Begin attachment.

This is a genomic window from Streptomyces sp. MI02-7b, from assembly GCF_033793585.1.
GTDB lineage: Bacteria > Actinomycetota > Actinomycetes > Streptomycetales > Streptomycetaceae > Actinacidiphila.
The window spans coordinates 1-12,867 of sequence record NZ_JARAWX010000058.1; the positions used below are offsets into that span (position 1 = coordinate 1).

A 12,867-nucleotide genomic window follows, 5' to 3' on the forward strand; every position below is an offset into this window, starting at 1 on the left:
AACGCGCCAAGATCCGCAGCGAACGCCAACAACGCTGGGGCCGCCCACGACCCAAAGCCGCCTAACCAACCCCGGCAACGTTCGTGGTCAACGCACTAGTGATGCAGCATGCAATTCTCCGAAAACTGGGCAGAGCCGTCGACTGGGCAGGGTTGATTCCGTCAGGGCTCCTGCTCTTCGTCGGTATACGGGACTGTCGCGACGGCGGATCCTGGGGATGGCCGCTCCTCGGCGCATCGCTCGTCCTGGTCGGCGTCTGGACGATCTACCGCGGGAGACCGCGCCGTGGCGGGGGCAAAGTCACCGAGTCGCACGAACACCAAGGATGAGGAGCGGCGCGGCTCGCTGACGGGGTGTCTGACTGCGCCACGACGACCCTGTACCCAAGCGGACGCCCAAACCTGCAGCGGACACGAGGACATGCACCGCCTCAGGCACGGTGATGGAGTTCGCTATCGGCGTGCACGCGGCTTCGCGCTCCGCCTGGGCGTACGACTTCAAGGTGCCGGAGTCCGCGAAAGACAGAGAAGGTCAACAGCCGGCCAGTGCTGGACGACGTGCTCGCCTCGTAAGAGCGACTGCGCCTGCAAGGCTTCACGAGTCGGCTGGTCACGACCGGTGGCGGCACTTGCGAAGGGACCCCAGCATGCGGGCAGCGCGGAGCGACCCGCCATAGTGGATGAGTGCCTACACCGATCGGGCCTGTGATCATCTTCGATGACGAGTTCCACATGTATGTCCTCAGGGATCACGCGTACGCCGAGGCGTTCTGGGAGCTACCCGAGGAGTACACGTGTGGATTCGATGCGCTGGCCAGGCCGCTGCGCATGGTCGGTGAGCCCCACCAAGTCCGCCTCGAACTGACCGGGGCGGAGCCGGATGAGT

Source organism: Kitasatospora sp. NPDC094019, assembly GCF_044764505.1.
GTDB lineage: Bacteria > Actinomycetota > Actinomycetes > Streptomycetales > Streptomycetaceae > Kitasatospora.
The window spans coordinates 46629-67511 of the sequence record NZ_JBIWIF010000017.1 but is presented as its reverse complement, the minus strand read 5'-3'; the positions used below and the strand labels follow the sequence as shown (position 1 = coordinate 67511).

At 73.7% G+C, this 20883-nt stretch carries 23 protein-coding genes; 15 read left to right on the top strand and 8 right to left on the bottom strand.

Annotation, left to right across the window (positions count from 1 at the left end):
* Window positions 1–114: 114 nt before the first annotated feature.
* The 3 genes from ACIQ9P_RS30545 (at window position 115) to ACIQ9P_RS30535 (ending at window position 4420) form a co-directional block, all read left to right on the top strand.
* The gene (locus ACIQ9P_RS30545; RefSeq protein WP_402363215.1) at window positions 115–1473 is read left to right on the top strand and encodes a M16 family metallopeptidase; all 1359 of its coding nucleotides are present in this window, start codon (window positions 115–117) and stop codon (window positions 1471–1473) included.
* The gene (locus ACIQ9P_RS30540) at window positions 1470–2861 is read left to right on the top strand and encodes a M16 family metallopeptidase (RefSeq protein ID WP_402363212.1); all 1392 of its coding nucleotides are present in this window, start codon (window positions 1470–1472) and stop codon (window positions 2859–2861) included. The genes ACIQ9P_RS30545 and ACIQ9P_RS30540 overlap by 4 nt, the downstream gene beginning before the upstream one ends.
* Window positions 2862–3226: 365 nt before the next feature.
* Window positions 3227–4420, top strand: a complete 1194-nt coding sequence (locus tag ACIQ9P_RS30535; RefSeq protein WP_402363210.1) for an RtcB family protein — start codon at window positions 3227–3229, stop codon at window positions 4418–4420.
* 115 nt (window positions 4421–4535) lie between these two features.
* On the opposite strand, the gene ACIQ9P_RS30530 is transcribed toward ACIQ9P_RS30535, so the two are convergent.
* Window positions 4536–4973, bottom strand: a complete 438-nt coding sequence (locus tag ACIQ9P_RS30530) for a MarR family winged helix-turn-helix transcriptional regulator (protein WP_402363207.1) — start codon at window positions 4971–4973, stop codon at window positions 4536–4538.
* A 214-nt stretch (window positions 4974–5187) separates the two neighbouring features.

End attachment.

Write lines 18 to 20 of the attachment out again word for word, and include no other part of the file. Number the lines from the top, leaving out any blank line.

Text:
* On the opposite strand, the gene ACIQ9P_RS30530 is transcribed toward ACIQ9P_RS30535, so the two are convergent.
* Window positions 4536–4973, bottom strand: a complete 438-nt coding sequence (locus tag ACIQ9P_RS30530) for a MarR family winged helix-turn-helix transcriptional regulator (protein WP_402363207.1) — start codon at window positions 4971–4973, stop codon at window positions 4536–4538.
* A 214-nt stretch (window positions 4974–5187) separates the two neighbouring features.